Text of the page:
Central American Punks Saving the States from Itself

Photo: John Oakes

Photo: John Oakes

La Armada takes the effort of political punk further than I've ever seen. They started as five young punkers living in and around Santo Domingo, the capital of the Dominican Republic. Together, they'd grown up hearing bachata and merengue tunes floating out of the assorted shops and bars in their home town, but at their outset they eschewed any possible connection to traditional Dominican music. They wanted to be like the music they'd all fallen for: brutal, hard, fast, and unruly. Amused, they admit that now the songs and styles of their childhood take up more of their listening time than punk.

As young men in the Dominican Republic, political interest led them to do some research; one of them giggled and said "I read my Marx, my Lenins…," and their anthems led them one day to a place that housed the local Communist Party movement, La Fuerza de la Revolucion. The occupants had the requisite artwork on the wall, including a poster with anti-capitalist imagery that read ‘The Red Army Defeats Capitalism.’ “They had posters on the wall… the big four, you know?” (Marx, Lenin, Mao, Stalin) Bass player Alberto “Mani” Marte chuckled. “That was where our name came from in the very beginning, we were La Armada Roja.”

In a short time, La Armada had shown what they could do when all the wires are plugged into the right sockets. European dates at venues and festivals aside, the group went viral in 2013 with the fiery tune “Chiraq”, an indictment of real estate developers and lawmakers allowing Chicago's housing market to go so awry. In 2017 they began to distribute a magazine designed and published with the help of a fellow revolutionary, Leora, of the band Thulsa Doom. After hearing La Armada speak their truth while touring together, she took their concept and made it a reality. The resulting publication contains articles written to help people understand their rights and how to help others claim theirs. All proceeds from its sales are collected and sent to an office of the ACLU, where it can provide legal assistance to people under prosecution for undocumented entry to the US.




As part of a pursuit to cut off Chicago's patented prison pipeline, La Armada also supports the No Cop Academy Coalition (#NCAC) through personal appearances at rallies and visibility through social media and the ever-present grapevine. No Cop Academy is an organization that rails tirelessly against former mayor Rahm Emanuel and current mayor-elect (as of this writing) Lori Lightfoot  while keeping a watchful eye on current issues occurring between CPD and the denizens of the city. #NCAC hosted a booth at a recent La Armada show, and the band gave the organization's rep a few minutes onstage to talk to the crowd about their initiatives and what they hope to achieve, including blocking Lightfoot's plan to convert shuttered south side schools into mini cop academies, some of the contracts including inanities like a criminally low $1/year lease.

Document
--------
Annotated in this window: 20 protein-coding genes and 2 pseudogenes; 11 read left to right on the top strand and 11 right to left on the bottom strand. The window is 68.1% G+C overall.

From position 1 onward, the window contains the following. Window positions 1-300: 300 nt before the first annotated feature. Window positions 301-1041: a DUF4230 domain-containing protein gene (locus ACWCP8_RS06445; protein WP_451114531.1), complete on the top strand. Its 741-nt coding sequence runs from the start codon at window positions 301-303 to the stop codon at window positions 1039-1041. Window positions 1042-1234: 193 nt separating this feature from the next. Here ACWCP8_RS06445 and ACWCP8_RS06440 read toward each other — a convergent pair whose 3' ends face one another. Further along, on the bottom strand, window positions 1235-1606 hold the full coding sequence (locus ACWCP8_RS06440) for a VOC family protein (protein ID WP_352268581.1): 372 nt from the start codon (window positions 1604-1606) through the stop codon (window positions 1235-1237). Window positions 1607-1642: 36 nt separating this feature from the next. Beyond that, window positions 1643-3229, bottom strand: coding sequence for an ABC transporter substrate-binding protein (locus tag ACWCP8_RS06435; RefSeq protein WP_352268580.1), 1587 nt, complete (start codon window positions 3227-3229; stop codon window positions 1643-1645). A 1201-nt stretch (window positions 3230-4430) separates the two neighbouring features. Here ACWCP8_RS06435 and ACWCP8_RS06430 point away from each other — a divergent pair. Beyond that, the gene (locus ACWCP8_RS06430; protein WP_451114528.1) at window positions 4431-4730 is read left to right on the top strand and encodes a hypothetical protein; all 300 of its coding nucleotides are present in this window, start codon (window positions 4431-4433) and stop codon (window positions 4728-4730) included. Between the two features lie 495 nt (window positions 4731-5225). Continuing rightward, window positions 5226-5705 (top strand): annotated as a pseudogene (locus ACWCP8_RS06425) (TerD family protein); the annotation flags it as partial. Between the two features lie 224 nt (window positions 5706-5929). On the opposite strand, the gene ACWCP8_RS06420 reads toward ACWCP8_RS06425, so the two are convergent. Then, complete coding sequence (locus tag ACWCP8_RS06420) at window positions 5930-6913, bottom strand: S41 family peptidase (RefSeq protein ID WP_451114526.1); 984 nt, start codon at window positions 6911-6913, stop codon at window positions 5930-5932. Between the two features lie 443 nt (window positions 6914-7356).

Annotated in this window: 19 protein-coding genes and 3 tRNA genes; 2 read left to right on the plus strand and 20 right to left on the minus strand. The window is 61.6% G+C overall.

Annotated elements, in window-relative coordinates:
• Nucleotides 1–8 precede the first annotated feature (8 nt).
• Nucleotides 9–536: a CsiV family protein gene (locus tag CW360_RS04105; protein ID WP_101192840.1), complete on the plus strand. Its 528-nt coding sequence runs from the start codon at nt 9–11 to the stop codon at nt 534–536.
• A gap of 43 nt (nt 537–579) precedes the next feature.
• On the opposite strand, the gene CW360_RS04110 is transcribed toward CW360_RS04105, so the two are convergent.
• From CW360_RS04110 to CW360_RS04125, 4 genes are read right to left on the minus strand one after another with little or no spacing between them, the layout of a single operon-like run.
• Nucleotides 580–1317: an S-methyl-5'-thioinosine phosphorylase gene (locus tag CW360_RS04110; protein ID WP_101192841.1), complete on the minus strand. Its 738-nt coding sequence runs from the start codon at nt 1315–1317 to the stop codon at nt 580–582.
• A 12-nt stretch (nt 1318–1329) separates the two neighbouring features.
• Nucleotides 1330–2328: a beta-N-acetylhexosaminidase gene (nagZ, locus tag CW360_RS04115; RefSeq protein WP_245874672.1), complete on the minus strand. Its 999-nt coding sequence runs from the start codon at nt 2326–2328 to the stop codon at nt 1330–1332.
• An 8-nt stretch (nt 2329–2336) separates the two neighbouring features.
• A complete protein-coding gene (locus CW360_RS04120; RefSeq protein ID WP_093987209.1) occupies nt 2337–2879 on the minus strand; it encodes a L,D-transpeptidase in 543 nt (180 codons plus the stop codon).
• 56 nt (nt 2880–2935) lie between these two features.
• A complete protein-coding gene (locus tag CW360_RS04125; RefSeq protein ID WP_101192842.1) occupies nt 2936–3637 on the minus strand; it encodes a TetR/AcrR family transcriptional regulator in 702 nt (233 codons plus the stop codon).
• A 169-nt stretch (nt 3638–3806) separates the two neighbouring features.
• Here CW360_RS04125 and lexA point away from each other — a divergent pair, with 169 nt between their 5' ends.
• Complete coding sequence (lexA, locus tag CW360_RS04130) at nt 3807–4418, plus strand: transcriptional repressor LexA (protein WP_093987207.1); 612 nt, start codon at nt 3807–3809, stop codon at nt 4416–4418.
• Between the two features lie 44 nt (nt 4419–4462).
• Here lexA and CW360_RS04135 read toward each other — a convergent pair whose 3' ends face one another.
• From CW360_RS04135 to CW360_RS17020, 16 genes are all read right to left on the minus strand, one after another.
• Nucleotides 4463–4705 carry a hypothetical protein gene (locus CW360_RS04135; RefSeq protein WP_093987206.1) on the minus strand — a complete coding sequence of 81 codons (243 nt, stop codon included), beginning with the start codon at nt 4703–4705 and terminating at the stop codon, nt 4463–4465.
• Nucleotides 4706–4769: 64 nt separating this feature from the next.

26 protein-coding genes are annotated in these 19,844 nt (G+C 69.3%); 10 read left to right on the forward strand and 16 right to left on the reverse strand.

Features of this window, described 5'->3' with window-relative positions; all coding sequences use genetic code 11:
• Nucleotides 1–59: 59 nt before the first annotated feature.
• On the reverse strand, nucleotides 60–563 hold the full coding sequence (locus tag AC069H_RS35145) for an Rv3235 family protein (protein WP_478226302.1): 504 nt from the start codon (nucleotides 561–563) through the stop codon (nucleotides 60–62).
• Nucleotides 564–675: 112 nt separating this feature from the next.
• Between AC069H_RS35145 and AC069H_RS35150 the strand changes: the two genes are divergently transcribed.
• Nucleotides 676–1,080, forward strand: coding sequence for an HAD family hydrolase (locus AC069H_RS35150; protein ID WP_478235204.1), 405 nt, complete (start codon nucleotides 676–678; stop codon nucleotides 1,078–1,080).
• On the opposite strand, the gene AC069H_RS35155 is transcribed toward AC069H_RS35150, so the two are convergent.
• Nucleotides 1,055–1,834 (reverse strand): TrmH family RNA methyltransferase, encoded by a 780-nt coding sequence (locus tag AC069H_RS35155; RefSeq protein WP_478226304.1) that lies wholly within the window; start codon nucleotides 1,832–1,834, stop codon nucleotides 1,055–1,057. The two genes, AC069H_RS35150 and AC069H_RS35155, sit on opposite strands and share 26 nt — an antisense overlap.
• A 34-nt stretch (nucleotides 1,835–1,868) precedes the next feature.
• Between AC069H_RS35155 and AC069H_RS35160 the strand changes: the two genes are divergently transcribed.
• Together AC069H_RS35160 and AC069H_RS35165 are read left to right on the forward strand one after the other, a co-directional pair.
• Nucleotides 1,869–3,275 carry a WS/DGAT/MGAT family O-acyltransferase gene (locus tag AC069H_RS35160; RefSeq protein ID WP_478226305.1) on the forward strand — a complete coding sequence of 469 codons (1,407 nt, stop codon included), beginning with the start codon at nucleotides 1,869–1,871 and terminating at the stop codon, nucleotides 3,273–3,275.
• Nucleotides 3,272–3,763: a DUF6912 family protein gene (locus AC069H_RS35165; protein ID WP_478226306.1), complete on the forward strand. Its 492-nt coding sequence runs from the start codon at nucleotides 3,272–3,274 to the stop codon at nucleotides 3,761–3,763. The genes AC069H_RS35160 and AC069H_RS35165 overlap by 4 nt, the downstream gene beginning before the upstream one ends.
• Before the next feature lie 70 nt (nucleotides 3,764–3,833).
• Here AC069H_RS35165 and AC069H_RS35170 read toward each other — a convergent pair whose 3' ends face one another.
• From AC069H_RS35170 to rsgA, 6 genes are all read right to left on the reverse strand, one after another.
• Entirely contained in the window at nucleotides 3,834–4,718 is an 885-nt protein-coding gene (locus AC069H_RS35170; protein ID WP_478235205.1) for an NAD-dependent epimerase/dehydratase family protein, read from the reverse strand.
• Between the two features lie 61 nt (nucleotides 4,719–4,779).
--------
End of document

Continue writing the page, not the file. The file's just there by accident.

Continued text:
Javier and a fan (with raised fist) in Minneapolis, 2019. Photo: John Oakes

Javier and a fan (with raised fist) in Minneapolis, 2019. Photo: John Oakes

La Armada has a burning itch to not only write songs about revolution, but also to work tirelessly for the liberation of the underprivileged. Growing up in a country where a large portion of the population is below the poverty line instilled in them a sense of duty to their fellow humans; the feeling that they weren't being lifted up unless others were too. To add in a past, present and future of activist efforts should put them at the top of everyone's list when talking about political music. They don't stop there, however, stating plainly “we don't want to be known as the best Latinx hardcore band… We spent nearly half our lives busting our asses just to get here [the USA].” Their arrival has definitely been noticed. As we post this, La Armada is in the middle of nearly a worldwide tour, one that's already made stops in Canada, Mexico, and the West Coast. The rest of the season will see them make landings in the Czech Republic and Germany at a few prominent festivals. Now it's up to everyone else to take a page from the book of La Armada, and walk the way they talk.

As a matter of course, La Armada’s activist reach has always been an international movement, and will continue in the same fashion. They've been focusing on doing whatever they can to help people that were affected by the terrible level of destruction caused by Hurricane Maria in 2017. As a Commonwealth, Puerto Rico is supposed to be under protection by the country that owns its land. However, at the time of this writing federal aid has been cut and will likely not return. In an effort to make up the tremendous short fall, La Armada has been part of fundraising drives and oversaw and promoted collection efforts; gathering items that would be helpful to the people still attempting to piece their lives back together on the soil of America's neglected stepchild.

Javier, Paul, and Mani, with mosh pit, 2019.

Javier, Paul, and Mani, with mosh pit, 2019.

This is only a short look into the past, present, and future of an amazing group of humans. Stay tuned for a deeper look into where the group comes from, as well as how they plan to continue their activist efforts. For now you can follow their tour through posts on their Twitter, Facebook, and Instagram.